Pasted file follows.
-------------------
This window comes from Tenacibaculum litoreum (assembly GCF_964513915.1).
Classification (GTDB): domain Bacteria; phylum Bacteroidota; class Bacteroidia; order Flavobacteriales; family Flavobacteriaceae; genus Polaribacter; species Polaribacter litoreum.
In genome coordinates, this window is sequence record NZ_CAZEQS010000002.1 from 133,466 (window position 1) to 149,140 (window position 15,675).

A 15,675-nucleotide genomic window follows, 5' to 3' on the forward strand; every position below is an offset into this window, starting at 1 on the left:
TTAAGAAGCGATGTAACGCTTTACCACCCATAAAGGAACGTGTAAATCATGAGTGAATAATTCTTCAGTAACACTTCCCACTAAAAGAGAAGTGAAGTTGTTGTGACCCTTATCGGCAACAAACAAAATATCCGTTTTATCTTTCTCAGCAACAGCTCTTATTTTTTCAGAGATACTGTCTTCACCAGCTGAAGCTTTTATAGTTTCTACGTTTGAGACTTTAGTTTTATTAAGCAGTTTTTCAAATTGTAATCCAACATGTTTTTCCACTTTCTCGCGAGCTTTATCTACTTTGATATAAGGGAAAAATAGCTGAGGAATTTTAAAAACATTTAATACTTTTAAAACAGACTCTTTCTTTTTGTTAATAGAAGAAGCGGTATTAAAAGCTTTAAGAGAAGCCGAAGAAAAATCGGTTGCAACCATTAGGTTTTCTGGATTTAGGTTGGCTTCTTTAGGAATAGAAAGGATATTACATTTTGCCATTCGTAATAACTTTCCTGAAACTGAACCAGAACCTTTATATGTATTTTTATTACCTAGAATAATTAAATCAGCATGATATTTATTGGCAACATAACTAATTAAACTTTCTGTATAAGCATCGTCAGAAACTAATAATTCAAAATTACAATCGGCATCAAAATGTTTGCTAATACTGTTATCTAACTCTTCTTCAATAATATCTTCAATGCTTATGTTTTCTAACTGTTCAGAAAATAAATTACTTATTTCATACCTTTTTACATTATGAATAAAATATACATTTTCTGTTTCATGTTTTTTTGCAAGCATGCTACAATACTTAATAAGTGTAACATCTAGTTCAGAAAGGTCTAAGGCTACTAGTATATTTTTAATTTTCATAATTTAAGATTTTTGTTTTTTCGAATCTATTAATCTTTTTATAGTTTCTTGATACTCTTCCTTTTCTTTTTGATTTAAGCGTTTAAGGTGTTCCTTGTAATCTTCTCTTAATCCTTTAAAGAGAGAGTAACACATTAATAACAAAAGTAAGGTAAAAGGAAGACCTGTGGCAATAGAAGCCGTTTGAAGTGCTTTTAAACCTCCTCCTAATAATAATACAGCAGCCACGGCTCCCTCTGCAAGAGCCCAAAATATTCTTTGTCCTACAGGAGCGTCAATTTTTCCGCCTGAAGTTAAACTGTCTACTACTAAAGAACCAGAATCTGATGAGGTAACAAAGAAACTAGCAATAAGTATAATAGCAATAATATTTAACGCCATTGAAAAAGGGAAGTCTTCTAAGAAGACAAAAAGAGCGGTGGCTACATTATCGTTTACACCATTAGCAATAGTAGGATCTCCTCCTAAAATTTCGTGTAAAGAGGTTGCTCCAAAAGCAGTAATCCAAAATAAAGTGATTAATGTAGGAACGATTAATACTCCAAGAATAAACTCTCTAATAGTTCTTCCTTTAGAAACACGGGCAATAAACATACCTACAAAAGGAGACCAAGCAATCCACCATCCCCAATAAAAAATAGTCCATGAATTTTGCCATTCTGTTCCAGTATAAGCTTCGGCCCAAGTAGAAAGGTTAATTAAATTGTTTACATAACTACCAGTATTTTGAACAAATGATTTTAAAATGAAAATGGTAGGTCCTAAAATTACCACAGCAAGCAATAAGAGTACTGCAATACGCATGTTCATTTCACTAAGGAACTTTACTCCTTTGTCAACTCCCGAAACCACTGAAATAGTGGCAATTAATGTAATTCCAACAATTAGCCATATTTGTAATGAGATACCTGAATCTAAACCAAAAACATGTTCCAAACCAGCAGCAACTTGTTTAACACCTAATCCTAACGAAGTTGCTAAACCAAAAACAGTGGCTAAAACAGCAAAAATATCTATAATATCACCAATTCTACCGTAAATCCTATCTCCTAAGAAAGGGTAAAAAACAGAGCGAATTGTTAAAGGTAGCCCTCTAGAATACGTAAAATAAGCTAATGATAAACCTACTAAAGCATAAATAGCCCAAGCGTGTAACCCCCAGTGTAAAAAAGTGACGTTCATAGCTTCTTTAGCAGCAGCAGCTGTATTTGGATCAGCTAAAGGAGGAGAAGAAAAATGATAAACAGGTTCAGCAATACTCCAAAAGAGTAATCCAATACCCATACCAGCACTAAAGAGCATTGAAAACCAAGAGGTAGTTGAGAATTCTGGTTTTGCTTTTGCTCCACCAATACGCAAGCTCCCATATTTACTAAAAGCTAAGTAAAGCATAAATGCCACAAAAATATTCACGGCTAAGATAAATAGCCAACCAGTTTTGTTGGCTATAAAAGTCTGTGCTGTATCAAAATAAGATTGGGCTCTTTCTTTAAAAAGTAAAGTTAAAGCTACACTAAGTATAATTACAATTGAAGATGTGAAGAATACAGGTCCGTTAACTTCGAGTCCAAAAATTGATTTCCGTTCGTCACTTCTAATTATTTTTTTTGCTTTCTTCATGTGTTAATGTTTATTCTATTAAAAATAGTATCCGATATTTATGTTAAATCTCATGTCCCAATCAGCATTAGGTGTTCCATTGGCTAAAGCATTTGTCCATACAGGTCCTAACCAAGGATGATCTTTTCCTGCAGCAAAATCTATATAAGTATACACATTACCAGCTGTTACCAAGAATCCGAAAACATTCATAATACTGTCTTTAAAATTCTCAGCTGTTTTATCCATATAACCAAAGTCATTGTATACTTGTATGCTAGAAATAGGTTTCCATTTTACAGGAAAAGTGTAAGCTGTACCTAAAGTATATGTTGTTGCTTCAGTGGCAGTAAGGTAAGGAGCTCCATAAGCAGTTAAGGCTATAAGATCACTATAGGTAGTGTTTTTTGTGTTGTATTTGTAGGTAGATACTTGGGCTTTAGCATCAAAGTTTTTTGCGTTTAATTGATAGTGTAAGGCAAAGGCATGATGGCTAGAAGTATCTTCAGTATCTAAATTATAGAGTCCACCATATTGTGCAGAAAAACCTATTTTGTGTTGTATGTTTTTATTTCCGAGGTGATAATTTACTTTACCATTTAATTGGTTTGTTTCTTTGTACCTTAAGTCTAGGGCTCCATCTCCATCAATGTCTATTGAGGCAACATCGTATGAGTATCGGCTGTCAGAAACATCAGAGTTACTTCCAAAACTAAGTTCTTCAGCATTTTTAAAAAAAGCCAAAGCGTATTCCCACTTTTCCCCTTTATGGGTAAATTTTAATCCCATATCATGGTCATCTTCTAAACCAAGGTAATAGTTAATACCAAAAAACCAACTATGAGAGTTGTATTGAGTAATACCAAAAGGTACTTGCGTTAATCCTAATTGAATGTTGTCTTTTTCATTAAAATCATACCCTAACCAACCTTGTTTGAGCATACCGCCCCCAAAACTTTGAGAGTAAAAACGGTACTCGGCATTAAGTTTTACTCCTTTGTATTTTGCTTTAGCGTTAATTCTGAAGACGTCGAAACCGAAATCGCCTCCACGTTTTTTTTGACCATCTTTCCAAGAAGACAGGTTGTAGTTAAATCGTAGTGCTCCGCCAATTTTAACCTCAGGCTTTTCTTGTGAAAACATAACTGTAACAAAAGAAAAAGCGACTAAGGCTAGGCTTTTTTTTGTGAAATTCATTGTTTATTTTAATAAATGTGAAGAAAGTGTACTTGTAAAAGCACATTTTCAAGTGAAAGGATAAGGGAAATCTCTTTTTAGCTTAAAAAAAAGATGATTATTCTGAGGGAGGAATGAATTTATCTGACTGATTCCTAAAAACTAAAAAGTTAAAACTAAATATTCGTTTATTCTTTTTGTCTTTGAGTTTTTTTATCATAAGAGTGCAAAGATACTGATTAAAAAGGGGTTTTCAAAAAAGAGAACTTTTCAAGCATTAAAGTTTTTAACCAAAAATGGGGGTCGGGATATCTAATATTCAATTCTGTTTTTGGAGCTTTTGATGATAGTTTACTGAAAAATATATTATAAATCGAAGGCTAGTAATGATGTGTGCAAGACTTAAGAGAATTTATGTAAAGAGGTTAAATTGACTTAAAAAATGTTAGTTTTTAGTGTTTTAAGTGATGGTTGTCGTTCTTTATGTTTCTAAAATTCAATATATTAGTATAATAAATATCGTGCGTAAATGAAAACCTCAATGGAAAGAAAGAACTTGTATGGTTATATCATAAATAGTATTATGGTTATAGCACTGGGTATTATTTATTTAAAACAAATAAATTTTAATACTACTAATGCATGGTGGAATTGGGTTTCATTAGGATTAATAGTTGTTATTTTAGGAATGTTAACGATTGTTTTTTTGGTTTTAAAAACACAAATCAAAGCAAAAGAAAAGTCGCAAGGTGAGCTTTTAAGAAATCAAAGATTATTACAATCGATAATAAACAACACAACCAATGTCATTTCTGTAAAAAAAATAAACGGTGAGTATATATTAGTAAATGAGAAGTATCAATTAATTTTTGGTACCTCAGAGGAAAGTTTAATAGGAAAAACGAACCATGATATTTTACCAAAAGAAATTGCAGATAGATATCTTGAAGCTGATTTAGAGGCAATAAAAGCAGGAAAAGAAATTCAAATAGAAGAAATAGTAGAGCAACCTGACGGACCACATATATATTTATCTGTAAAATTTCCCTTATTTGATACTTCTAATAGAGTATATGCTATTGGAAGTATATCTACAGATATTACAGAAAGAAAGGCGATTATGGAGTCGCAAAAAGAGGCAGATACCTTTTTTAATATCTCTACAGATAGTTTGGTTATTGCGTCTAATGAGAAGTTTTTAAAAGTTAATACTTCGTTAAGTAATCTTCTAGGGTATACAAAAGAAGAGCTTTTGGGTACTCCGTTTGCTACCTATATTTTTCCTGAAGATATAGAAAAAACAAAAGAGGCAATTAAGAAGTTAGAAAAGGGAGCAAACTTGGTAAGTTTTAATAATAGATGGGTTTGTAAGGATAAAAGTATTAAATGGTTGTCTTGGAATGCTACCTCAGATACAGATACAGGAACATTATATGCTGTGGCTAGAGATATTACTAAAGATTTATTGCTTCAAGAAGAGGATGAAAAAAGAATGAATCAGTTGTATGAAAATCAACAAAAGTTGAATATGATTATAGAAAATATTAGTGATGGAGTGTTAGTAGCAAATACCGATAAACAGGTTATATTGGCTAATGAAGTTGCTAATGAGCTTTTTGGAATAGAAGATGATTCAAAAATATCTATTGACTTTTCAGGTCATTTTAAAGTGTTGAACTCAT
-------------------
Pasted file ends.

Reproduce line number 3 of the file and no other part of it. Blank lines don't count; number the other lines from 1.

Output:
In genome coordinates, this window is sequence record NZ_CAZEQS010000002.1 from 133,466 (window position 1) to 149,140 (window position 15,675).